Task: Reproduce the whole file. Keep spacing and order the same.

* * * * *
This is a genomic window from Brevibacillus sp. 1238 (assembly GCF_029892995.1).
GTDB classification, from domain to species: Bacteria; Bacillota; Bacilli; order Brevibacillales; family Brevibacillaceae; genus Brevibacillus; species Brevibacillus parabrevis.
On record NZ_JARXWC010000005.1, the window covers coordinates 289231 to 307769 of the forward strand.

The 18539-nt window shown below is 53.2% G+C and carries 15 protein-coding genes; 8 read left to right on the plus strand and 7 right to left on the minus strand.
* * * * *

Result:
This is a genomic window from Brevibacillus sp. 1238 (assembly GCF_029892995.1).
GTDB classification, from domain to species: Bacteria; Bacillota; Bacilli; order Brevibacillales; family Brevibacillaceae; genus Brevibacillus; species Brevibacillus parabrevis.
On record NZ_JARXWC010000005.1, the window covers coordinates 289231 to 307769 of the forward strand.

The 18539-nt window shown below is 53.2% G+C and carries 15 protein-coding genes; 8 read left to right on the plus strand and 7 right to left on the minus strand.